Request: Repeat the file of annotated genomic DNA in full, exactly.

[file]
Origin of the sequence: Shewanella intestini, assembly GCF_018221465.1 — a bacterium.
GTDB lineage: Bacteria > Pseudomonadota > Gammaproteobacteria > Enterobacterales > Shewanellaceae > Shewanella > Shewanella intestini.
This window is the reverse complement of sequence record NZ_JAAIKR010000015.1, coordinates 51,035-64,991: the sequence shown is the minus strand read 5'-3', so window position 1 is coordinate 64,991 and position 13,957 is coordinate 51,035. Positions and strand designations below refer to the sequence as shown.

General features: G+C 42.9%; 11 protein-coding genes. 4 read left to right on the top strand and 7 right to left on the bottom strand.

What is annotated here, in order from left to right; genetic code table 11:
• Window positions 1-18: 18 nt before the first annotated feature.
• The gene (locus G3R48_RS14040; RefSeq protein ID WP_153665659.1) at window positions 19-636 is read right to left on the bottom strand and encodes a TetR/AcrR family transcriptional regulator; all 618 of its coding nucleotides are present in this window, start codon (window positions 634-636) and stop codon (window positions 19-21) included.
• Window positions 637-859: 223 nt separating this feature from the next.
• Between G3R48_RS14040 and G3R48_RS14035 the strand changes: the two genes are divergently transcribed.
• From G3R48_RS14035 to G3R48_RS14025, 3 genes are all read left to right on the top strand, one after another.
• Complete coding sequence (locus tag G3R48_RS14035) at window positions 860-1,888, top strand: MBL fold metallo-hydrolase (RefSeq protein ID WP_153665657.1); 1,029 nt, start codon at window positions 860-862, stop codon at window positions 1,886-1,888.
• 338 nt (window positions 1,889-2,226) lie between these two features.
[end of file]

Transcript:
Origin of the sequence: Shewanella intestini, assembly GCF_018221465.1 — a bacterium.
GTDB lineage: Bacteria > Pseudomonadota > Gammaproteobacteria > Enterobacterales > Shewanellaceae > Shewanella > Shewanella intestini.
This window is the reverse complement of sequence record NZ_JAAIKR010000015.1, coordinates 51,035-64,991: the sequence shown is the minus strand read 5'-3', so window position 1 is coordinate 64,991 and position 13,957 is coordinate 51,035. Positions and strand designations below refer to the sequence as shown.

General features: G+C 42.9%; 11 protein-coding genes. 4 read left to right on the top strand and 7 right to left on the bottom strand.

What is annotated here, in order from left to right; genetic code table 11:
• Window positions 1-18: 18 nt before the first annotated feature.
• The gene (locus G3R48_RS14040; RefSeq protein ID WP_153665659.1) at window positions 19-636 is read right to left on the bottom strand and encodes a TetR/AcrR family transcriptional regulator; all 618 of its coding nucleotides are present in this window, start codon (window positions 634-636) and stop codon (window positions 19-21) included.
• Window positions 637-859: 223 nt separating this feature from the next.
• Between G3R48_RS14040 and G3R48_RS14035 the strand changes: the two genes are divergently transcribed.
• From G3R48_RS14035 to G3R48_RS14025, 3 genes are all read left to right on the top strand, one after another.
• Complete coding sequence (locus tag G3R48_RS14035) at window positions 860-1,888, top strand: MBL fold metallo-hydrolase (RefSeq protein ID WP_153665657.1); 1,029 nt, start codon at window positions 860-862, stop codon at window positions 1,886-1,888.
• 338 nt (window positions 1,889-2,226) lie between these two features.